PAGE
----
[Openicc] [Gutenprint Color Management] Will my prints look good?

Kai-Uwe Behrmann ku.b at gmx.de
Sat Jun 25 07:32:44 PDT 2011

Am 25.06.11, 15:05 +0200 schrieb edmund ronald:
> I'm the Gutenprint color geek, I guess. As such, I guess  in a way my job is
> also to manage expectations.
> I don't think we are going to live in a perfect world. Color managed Linux
> users are not going to see perfection.

Perfection is a big word on all levels of expertise.

> Screen and print won't match in most consumer scenarios, although they may
> and should match on *our* systems. We should be well aware of that.


> For our purposes -Gutenprint- I think we should have agreement that
> profiling will bring the print system into a well known state, which
> incidentally means a decent screen to print match in strong print viewing
> lighting, using a calibrated screen.
> Users should be free to move from this state, later, and tune the print so

... but not at cost of becoming ambiguous. Either the printing is in 
ICC mode and colour calibration related options are grayed out or it is
work in free style mode.

> they are comfortable  their own esthetics, screen and viewing condtions.

The other way around will be to adapt viewing conditions description in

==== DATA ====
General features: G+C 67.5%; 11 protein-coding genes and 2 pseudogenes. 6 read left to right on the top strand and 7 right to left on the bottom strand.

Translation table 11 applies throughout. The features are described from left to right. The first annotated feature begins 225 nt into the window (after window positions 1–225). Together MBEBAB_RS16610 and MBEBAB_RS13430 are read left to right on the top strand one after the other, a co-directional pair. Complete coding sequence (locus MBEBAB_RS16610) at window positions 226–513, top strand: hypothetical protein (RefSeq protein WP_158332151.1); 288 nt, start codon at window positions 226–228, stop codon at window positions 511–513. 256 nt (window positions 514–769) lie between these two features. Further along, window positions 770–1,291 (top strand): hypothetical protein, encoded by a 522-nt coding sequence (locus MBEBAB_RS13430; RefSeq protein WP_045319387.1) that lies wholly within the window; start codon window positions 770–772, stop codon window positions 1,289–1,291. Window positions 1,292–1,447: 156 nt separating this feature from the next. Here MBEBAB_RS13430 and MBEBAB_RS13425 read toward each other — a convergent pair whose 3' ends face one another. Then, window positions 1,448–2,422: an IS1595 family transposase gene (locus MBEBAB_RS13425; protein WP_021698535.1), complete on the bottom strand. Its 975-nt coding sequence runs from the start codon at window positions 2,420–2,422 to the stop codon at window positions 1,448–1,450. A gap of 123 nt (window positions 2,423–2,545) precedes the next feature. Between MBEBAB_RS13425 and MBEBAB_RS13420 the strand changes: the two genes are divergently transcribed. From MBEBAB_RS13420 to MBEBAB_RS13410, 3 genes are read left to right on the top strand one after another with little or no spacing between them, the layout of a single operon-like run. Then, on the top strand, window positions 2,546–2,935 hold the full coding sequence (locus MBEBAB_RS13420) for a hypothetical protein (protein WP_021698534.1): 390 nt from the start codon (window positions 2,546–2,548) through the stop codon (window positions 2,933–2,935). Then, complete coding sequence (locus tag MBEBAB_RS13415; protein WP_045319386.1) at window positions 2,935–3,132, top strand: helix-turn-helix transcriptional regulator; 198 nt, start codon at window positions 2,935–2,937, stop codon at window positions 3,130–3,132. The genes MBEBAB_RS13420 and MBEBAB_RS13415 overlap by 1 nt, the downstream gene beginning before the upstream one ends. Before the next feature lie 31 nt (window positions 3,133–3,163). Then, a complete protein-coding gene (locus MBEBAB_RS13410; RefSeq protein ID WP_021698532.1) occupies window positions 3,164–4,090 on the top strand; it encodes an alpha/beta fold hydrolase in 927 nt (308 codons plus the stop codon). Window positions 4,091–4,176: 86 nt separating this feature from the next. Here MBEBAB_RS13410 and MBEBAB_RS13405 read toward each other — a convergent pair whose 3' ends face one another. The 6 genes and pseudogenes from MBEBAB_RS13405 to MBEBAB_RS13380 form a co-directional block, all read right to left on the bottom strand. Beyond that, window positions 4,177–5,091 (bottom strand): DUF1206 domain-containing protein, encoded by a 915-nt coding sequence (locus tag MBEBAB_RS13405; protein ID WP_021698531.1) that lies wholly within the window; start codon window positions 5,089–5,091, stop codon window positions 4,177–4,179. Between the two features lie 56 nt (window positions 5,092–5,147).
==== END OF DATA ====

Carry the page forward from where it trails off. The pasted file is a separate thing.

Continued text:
the CMS settings for a better document to screen colour transform.

If thats not enough, a different or even custom profile can be 
recommended to users with high colour quality expectations.

> Telling users to go out and buy a viewing booth is not going to cut it. If
> they say "my prints are too dark", we need to tell them, yes, that is
> because you have a profile that is specifically tailored to irrealistic
> industry-standard viewing conditions. And, if necessary we should be
> prepared to tell them clearly that they need to compensate by eye for their
> own esthetics and viewing condition psychophysics.

IMHO these expectations, even though well drawn, are still too high to 
what most users want. We see users, which do not know the maning of one 
button in the colour management tab and are highly scared to have to think 
around that toppic, as it will take time, bring frustration and extra 
costs. So they do not want tweaks of any kind, but a clear way to let a 
colour guru like you say:
"These are the colours from this driver for your printer."

To meet the demands of some people, who want tweaks and custom 
profiles, is fine. But the above glueless majority is IMO best served to 
see calibration state related options only grayed out in ICC mode. The 
most obvious thing is to remove the current ICC profile from the actual 
options and only then let users play with the calibration state. This way 
we preserve freedom of choice and can provide simplicity in a default 
workflow. To get the new calibration combined with the ICC profile it 
can be embedd and done. Thats a very clear and noticeable modification 
similiar to reprofiling. This matches as well with expectations of expert
users, which want see a clear signal, when a calibration state/ICC 
profile combo has altered. The fact that expert users and beginners have 
very similiar expectations should guide us in designing the systems and 
UIs. I do not think power users, which tweak many jobs with new 
calibration settings and want therefor the most easy access to colour 
related calibration settings, are a good primary target.

kind regards
Kai-Uwe Behrmann
developing for colour management 
www.behrmann.name + www.oyranos.org

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